What you do is very baller. You're very anarchist.

Lady Bird (2017)
(SPOILERS) You can see the Noah Baumbach influence on Lady Bird, Greta Gerwig’s directorial debut, with whom she collaborated on Frances Ha; an intimate, lo-fi, post-Woody Allen (as in, post-feted, respected Woody Allen) dramedy canvas that has traditionally been the New Yorker’s milieu. But as an adopted, spiritual New Yorker, I suspect Gerwig honourably qualifies, even as Lady Bird is a love letter/ nostalgia trip to her home city of Sacramento.

Why would I turn into a filing cabinet?

Captain Marvel (2019)
(SPOILERS) All superhero movies are formulaic to a greater or lesser degree. Mostly greater. The key to an actually great one – or just a pretty good one – is making that a virtue, rather than something you’re conscious of limiting the whole exercise. The irony of the last two stand-alone MCU pictures is that, while attempting to bring somewhat down-the-line progressive cachet to the series, they’ve delivered rather pedestrian results. Of course, that didn’t dim Black Panther’s cultural cachet (and what do I know, swathes of people also profess to loving it), and Captain Marvel has hit half a billion in its first few days – it seems that, unless you’re poor unloved Ant-Man, an easy $1bn is the new $700m for the MCU – but neither’s protagonist really made that all-important iconic impact.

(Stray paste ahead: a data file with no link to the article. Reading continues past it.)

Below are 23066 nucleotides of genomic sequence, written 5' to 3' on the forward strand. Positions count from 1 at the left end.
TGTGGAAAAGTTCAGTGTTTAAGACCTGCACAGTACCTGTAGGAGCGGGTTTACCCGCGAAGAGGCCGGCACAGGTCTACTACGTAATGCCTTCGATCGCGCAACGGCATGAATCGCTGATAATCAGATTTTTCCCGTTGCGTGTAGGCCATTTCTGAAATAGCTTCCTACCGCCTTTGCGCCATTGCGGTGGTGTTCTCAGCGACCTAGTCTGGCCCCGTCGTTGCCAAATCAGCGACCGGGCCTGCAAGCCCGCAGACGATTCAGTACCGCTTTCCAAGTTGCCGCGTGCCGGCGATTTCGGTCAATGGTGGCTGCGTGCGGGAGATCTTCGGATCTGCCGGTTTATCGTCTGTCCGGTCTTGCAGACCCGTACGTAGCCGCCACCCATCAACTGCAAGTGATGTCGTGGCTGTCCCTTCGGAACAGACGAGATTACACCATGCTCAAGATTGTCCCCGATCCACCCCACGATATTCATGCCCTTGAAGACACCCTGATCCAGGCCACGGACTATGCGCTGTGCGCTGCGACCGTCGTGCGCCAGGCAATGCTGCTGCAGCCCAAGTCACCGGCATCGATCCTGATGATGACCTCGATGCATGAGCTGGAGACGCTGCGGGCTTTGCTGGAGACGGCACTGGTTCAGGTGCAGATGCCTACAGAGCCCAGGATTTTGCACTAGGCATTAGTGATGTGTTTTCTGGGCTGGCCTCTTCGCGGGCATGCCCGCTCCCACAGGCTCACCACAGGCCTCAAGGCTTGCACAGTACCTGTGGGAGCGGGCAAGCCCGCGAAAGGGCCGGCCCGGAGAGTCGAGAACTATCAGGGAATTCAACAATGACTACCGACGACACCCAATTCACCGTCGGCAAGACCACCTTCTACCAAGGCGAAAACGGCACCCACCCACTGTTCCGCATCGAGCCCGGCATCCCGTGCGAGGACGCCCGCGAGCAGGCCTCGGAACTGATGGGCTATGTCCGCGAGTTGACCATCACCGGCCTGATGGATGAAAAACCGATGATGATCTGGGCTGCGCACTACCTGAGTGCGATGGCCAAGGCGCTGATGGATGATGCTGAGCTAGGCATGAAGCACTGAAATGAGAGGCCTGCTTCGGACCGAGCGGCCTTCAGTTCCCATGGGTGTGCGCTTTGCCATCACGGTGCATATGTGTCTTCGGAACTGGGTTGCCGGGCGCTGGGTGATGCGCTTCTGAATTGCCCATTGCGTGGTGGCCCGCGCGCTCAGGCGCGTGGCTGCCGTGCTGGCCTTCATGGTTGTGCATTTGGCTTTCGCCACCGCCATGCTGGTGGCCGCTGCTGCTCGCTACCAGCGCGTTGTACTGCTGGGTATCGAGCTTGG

Move away from the jams.

Aladdin (2019)
(SPOILERS) I was never overly enamoured by the early ‘90s renaissance of Disney animation, so the raves over Beauty and the Beast and Aladdin left me fairly unphased. On the plus side, that means I came to this live action version fairly fresh (prince); not quite a whole new world but sufficiently unversed in the legend to appreciate it as its own thing. And for the most part, Aladdin can be considered a moderate success. There may not be a whole lot of competition for that crown (I’d give the prize to Pete’s Dragon, except that it was always part-live action), but this one sits fairly comfortably in the lead.

I’m the spoiled toff who lives in the manor.

Robin Hood (2018)
(SPOILERS) Good grief. I took the disdain that greeted Otto Bathurst’s big screen debut with a pinch of salt, on the basis that Guy Ritchie’s similarly-inclined lads-in-duds retelling of King Arthur was also lambasted, and that one turned out to be pretty good fun for the most part. But a passing resemblance is as close as these two would-be franchises get (that, and both singularly failed to start their respective franchises). Robin Hood could, but it definitely didn’t.